After Japan’s defeat in World War II, its new constitution banned it from going to war or deploying military forces except for self-defense. Now Japan’s parliament is expected to pass legislation as early as Thursday night to allow troops to support allies fighting in a war, even if the conflict is beyond Japan’s borders. Here are five ways Japan’s Self-Defense Forces would change….(read more)
— Richard Lloyd Parry (@dicklp) August 14, 2015
Thousands of Japanese rallied Sunday in protest at plans by Prime Minister Shinzo Abe to bolster the role and scope of the pacifist nation’s military
The protest which surrounded the Diet building was held as the nationalist premier tries to force through parliament a set of controversial bills making the changes.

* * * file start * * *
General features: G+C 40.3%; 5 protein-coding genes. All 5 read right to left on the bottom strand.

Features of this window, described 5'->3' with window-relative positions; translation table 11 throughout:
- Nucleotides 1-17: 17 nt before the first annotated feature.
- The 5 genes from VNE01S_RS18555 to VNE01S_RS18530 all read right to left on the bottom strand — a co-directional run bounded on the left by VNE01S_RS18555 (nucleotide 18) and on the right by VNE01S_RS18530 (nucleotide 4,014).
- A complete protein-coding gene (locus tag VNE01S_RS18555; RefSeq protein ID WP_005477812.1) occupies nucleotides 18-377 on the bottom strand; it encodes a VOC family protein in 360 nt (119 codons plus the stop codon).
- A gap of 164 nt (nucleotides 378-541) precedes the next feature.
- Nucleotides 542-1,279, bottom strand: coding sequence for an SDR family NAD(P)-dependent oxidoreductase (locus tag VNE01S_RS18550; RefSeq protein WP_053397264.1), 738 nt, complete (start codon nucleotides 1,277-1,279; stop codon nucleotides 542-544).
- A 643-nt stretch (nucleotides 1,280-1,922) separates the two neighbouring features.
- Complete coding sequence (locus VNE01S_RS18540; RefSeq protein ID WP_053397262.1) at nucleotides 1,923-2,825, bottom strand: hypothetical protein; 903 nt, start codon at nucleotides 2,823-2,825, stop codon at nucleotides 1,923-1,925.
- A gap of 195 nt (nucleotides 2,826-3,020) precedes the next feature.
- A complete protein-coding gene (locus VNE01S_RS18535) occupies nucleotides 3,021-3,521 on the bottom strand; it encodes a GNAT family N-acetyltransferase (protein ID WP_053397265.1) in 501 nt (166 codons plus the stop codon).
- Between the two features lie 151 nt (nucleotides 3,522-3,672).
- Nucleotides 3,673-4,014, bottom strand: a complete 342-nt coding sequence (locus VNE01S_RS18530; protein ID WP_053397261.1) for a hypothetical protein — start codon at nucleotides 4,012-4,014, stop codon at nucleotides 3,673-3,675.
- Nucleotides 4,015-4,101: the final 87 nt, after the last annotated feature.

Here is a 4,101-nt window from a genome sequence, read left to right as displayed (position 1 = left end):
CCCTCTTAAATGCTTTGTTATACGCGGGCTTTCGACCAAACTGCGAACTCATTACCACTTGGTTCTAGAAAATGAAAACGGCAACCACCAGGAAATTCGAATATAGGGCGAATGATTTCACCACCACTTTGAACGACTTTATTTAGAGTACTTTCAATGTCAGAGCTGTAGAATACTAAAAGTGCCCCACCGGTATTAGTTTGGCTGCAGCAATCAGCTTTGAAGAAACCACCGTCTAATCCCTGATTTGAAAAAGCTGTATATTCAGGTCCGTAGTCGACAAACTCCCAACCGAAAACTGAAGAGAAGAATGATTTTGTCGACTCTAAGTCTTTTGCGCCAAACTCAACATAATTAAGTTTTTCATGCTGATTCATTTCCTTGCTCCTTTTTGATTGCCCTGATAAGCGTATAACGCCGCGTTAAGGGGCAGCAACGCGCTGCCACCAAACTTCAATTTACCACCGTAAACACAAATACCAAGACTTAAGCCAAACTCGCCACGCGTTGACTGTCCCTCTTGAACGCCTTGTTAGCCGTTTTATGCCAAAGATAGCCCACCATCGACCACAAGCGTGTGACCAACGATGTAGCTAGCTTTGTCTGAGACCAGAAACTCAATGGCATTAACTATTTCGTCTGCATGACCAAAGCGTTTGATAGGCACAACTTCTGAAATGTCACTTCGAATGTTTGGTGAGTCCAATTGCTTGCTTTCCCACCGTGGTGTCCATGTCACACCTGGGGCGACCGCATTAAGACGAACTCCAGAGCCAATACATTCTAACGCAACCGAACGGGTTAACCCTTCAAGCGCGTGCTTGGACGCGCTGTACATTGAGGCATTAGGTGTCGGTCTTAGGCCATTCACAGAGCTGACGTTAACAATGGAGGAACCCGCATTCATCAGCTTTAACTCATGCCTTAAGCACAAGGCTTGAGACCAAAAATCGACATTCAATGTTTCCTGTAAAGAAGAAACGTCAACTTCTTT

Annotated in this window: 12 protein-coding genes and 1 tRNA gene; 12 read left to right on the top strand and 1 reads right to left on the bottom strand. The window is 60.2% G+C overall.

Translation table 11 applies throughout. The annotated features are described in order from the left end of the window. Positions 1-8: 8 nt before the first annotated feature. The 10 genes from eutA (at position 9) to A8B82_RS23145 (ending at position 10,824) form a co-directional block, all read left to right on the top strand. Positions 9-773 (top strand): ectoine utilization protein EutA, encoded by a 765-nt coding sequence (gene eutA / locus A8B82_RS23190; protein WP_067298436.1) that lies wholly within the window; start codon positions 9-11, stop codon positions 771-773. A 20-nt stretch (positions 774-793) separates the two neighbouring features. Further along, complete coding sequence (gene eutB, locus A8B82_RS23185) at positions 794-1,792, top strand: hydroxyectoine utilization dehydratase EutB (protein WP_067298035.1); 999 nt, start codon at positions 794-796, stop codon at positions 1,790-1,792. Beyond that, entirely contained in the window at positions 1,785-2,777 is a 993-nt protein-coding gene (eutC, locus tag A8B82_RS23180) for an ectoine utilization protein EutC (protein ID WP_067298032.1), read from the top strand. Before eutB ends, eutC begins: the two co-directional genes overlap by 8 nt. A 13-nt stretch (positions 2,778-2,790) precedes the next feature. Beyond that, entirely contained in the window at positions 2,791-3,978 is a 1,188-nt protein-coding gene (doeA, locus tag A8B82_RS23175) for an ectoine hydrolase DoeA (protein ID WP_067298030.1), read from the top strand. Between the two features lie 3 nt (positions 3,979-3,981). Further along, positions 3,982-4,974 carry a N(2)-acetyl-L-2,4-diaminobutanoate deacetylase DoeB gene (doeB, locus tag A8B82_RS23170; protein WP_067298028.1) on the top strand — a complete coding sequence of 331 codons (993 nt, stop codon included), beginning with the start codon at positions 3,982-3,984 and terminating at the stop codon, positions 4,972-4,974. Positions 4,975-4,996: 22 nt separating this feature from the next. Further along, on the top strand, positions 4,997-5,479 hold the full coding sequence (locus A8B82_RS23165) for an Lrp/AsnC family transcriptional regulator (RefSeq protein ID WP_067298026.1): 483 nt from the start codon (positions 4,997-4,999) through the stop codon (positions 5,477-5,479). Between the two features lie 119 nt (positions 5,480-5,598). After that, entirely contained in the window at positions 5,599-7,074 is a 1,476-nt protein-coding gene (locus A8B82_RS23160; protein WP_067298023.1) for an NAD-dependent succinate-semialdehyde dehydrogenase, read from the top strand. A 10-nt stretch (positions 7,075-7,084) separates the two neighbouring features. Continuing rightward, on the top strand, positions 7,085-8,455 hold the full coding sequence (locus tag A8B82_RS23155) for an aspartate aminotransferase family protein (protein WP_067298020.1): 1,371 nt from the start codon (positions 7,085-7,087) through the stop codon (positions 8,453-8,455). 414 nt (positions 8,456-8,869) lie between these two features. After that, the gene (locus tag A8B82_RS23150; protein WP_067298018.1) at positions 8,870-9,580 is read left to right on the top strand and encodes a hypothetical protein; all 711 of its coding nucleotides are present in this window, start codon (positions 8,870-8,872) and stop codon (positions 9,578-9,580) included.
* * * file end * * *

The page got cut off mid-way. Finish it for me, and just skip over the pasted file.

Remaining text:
The bills are a pet project of Abe, who says Japan can no longer shy away from its responsibility to help safeguard regional stability, and must step out from under the security umbrella provided by the United States.
The draft legislation would broaden the remit of Japan’s well-equipped and well-trained armed forces.
BBC News reports: A man set himself on fire in central Tokyo in protest at a proposed law which could allow Japan to deploy its military overseas.
“He was sitting cross-legged and was just talking, so I thought it would end without incident. Then all of a sudden his body was enveloped in fire.”
The man was taken to hospital after being hosed down but his condition was not immediately known, officials said.
Japan’s government could make the change to its pacifist constitution as early as next Tuesday.
The US-drafted constitution bans war and “the threat or use of force” to settle international disputes.
Witnesses said the middle-aged man, wearing a suit and tie, climbed onto a pedestrian bridge at Tokyo’s Shinjuku station.
“He was sitting cross-legged and was just talking, so I thought it would end without incident,” one eyewitness told Reuters. “Then all of a sudden his body was enveloped in fire.”